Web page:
Battery Average Photos TakenPrice Per BatteryPhotos per $1*
Rayovac High Energy Alkaline16,026$.338,094
Duracell Procell Alkaline15,259$.327,947
Energizer Industrial Alkaline14,725$.396,293
Energizer Max Alkaline18,232$.585,239
Energizer Ultimate Lithium28,331$1.712,761
EBL Lithium25,074$1.692,478
Bevigor Lithium 22,229$1.502,470
* based on trail cameras that use an average of 6 batteries

Cold Weather (37o)

When it comes to cold weather, looking at the numbers it seems as though the Alkaline batteries are still the best option economically. While it might be true, there are many other factors to consider, such as the discharge rate, and the overall performance. When the weather gets cold, it is most important to think about taking care of the trail camera, and providing it the power it needs to perform through the cold temperatures.

This is why despite the economic value of the alkaline cameras, I recommend using Energizer Ultimate Lithium during the colder months of the year, provided you live in an area where the temperature dips below freezing.

BatteryAverage Photos TakenPrice Per BatteryPhotos per $1*
Duracell Procell Alkaline 12,224$.326,367
Rayovac High Energy Alkaline11,582$.335,849
Energizer Industrial Alkaline10,539$.394,504
Energizer Max Alkaline11,153$.583,205
Energizer Ultimate Lithium30,674$1.712,990
EBL Lithium26,205$1.692,589
Bevigor Lithium22,423$1.502,491
* based on trail cameras that use an average of 6 batteries

Which Battery is Best For Your Trail Camera?

Now that we have went through all of the findings of this battery consumption study, the ultimate question remains: What battery should you use in your trail camera?

The answer to that question might not be so cut and dry. There are tons of different scenarios such as weather, length of time in the field, and the type of camera you are using, all of which might change your choice of battery.

In order to make this decision a bit easier I broke down the questions I ponder before selecting a battery for my trail camera, giving you a better idea of how to balance performance and economics of your choice.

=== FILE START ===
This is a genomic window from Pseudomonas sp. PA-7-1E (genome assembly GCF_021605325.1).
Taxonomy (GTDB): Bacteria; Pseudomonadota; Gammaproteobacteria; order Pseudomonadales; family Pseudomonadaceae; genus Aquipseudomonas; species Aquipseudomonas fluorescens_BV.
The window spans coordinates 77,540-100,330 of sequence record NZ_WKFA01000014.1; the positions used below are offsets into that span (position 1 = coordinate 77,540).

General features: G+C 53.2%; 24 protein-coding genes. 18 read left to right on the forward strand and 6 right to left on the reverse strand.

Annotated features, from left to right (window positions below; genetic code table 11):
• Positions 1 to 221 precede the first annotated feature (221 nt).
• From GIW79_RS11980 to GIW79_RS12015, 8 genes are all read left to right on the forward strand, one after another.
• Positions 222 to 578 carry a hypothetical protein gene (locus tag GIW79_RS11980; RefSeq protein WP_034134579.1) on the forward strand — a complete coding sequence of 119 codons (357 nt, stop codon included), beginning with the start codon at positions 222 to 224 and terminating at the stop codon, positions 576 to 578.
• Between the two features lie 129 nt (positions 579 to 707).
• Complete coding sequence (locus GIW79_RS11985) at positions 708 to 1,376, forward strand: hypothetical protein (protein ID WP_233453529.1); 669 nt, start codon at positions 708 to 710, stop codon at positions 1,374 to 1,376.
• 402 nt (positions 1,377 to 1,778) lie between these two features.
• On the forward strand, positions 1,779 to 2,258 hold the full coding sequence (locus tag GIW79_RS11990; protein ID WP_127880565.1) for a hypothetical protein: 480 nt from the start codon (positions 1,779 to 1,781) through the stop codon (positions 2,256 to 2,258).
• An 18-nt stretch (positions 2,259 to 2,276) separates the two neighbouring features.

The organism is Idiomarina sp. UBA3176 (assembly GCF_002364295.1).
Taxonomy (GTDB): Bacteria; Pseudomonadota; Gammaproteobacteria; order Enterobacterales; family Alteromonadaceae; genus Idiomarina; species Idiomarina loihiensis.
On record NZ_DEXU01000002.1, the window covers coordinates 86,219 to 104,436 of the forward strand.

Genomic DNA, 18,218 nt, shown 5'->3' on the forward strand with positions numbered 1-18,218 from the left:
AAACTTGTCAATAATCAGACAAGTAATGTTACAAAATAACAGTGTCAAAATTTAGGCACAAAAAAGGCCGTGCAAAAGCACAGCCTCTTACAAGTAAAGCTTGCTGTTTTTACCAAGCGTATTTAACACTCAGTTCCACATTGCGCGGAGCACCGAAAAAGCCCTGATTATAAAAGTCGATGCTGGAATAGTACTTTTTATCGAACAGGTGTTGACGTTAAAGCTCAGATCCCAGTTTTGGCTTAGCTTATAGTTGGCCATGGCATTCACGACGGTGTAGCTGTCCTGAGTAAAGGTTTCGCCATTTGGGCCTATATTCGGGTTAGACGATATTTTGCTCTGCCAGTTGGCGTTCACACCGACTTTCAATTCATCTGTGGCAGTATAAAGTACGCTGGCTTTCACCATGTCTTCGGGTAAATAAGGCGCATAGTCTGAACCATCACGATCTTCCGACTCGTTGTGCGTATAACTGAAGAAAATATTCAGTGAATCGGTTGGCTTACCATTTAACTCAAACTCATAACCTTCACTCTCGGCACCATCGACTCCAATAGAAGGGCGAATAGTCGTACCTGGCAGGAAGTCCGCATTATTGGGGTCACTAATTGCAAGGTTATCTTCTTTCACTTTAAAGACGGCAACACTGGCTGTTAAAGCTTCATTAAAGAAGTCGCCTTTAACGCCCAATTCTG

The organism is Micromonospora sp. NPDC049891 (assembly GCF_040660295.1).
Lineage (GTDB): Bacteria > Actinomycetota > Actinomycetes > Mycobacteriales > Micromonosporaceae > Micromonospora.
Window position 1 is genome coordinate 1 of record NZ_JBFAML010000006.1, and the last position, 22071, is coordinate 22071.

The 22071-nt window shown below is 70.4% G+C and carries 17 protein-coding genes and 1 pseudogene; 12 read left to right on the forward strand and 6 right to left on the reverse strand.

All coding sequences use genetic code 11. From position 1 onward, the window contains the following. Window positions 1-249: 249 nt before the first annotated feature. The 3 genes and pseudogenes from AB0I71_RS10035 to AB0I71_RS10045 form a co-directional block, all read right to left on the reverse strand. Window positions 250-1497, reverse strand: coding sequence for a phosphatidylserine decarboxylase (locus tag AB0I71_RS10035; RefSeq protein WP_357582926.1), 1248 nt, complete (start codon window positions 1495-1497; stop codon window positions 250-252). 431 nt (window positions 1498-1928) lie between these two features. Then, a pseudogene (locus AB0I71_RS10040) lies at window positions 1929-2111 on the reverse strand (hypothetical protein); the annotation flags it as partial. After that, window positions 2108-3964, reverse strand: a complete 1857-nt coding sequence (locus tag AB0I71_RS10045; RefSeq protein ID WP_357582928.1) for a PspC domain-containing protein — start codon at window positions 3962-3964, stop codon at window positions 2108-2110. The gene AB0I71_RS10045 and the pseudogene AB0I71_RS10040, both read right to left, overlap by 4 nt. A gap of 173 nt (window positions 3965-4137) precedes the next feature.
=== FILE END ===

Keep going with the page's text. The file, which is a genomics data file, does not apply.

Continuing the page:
I personally run all of my trail cameras on a holiday basis. I try to get all of my cameras in the field by Memorial day ( Last Monday of May). I make my first check of trail cameras on 4th of July (July 4th), and my second and final check on Labor Day ( First Monday in September).

With these holidays, also meaning more time from work, I am able to keep track of how often I check on cameras, and keeps me from staying out of areas too much.

To give you a brief understanding of how you can plan your trail camera battery strategies, Here is a quick breakdown of my trail camera strategies and how I choose batteries.

  • Memorial Day – The temperatures are increasing, and there is little to no chance of temperatures dropping below freezing. I plan on checking cameras by July 4th, so I don’t worry about long term soaking of cameras. Battery of choice : Rayovac High Energy
  • 4th of July- The temperatures are typically very warm, and there is an expectation that I will be checking cameras again in early September. Battery of Choice: Rayovac High Energy
  • Labor Day- Labor day is the last time I schedule a check on all my trail cameras until the end of the year. This means there will likely be very cold temperatures in December, and I will be leaving the cameras out for at least 4 months. Battery of Choice: Energizer Ultimate Lithium
  • New Years Day- For most of my trail cameras I begin to take them out of the woods around New Years Day. For the ones that I move into winter locations, they will undoubtedly face extremely cold temperatures. With various amounts of snow fall there is never a certain amount of time these cameras will stay in the field. Battery of Choice: Energizer Ultimate Lithium